By João Augusto de Castro Neves of the Eurasia Group
Brazil is witnessing one of the most competitive and thrilling presidential elections in nearly a quarter of a century. In the last three months, polls had the three candidates alternating in the lead. Now, with the second-round runoff between President Dilma Rousseff (Workers’ Party, PT) and Senator Aécio Neves (Brazilian Social Democratic Party, PSDB) close to a toss-up, it’s useful to take a step back to get some perspective on the challenges for the next administration. No matter who wins on October 26 , the post-election landscape will be as difficult for the next president as the election is electrifying for the candidates.
The Brazilian economy is clearly suffering from low growth and high inflation. Part of the problem stems from the end of a commodity super-cycle and the Chinese slowdown. But a big part is self-inflicted. For the past three years the government has been creating a crisis of investor confidence in its macroeconomic management. For a country that needs a potentially painful rebalancing of its economy away from consumption-driven to investment-led growth, the draining of confidence is a serious problem.
While investors have been resting their hopes on the potential for an opposition victory, which could usher in the return of sound macroeconomic management and much-needed reforms to heighten Brazil’s growth potential, no matter who wins in October, changes are likely to be more moderate—particularly for those needed reforms. In other words, whoever assumes the presidency in January is not likely to be in a position to push through economic reforms in fiscal, tax, or labor policy at least in the first two years.
The macroeconomic policy tradeoffs will be difficult given low growth, high inflation, and a tough fiscal adjustment—a combination that will quickly erode the next president’s political capital. While either candidate is likely to push for tax reform in 2015, the odds of success are low. State governments will want compensation for any change in the state-based value-added tax (ICMS), and Congress will be calling for more spending, even though spending has been growing since last year.
Moreover, even though coalitions in the next Congress will not differ dramatically from today’s coalitions, fragmentation will worsen since in the first round major parties lost ground to smaller ones. Presidents are usually able to balance these forces and build a majority with relative ease, but a tougher economic environment and potentially low approval ratings are likely to make it harder to get legislation through.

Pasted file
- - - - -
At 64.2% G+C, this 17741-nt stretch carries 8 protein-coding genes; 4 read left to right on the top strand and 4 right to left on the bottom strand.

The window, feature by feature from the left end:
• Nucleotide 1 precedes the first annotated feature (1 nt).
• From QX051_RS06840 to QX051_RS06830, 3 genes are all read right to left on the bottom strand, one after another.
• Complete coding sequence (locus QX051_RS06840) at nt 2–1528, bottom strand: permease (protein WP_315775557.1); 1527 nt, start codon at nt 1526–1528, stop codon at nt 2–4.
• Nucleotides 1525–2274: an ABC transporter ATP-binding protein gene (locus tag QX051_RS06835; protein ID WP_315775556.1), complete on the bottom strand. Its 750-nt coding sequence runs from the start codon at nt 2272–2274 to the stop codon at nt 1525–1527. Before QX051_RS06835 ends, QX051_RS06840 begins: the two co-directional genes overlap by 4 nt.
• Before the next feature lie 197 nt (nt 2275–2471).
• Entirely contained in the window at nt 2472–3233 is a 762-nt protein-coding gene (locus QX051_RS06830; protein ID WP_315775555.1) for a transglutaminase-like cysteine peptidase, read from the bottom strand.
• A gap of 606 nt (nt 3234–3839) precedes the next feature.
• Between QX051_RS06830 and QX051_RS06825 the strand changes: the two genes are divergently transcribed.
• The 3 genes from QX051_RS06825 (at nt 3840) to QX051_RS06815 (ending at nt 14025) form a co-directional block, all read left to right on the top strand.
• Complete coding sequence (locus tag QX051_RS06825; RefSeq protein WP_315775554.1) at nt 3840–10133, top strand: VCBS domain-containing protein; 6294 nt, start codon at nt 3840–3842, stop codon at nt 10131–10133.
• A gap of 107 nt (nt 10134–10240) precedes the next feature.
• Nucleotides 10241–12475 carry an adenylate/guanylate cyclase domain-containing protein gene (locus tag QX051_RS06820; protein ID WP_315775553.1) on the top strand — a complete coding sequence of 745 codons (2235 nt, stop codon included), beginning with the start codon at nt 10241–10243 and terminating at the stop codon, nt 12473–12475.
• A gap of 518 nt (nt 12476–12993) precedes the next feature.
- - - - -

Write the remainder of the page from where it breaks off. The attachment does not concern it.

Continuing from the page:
Rousseff’s coalition, for example, will retain control of 64% of the senate and 59% of the seats in the lower house, down from the current 66%. Numerical majority aside, the election also produced a rebalancing of power within the ruling coalition. In the lower house, major parties like the PT and PMDB, the largest and second-largest caucuses, will lose clout to smaller centrist parties. In practice, this means that a second Rousseff administration will have more difficulty dealing with Congress. In her first term, Rousseff’s ability to negotiate with Congress was heavily predicated on the cooperation of large centrist parties like the PMDB. Now, however, she will have to deal with a far greater number of smaller, centrist parties with diffuse interests.
As for the opposition, led by the PSDB, no major changes will ensue. They lose a few seats in the senate (from 28% to 23% control) and gain some ground in the lower house (from 29% to 41%). However, one fourth of the new opposition seats in the lower house were won by Marina Silva’s PSB. It remains to be seen how the PSB will operate after Silva’s defeat, especially since she is likely to attempt to create her own party next year. Moreover, Neves would face heavy opposition from the left, led by the PT and organized labor. This means that even if Neves wins the election, he will have to reach across party lines to achieve a majority. Congressional dynamics do not bode well for coalition management by an opposition-led government.
While the structural reform outlook is somewhat bleak, there is a silver lining for macroeconomic policymaking. On the management of fiscal accounts, for example, the positive shift would be clear under Neves, but even a second Rousseff government is also likely to make constructive adjustments, though incrementally, to avoid losing Brazil’s investment-grade status.
In other words, it is not likely that a Neves administration would be as positive as many expect or a Rousseff administration as negative. The main difference is that while the policies of Neves would be driven more by conviction, those of Rousseff would be a byproduct of necessity.
Published with permission from FGV-IBRE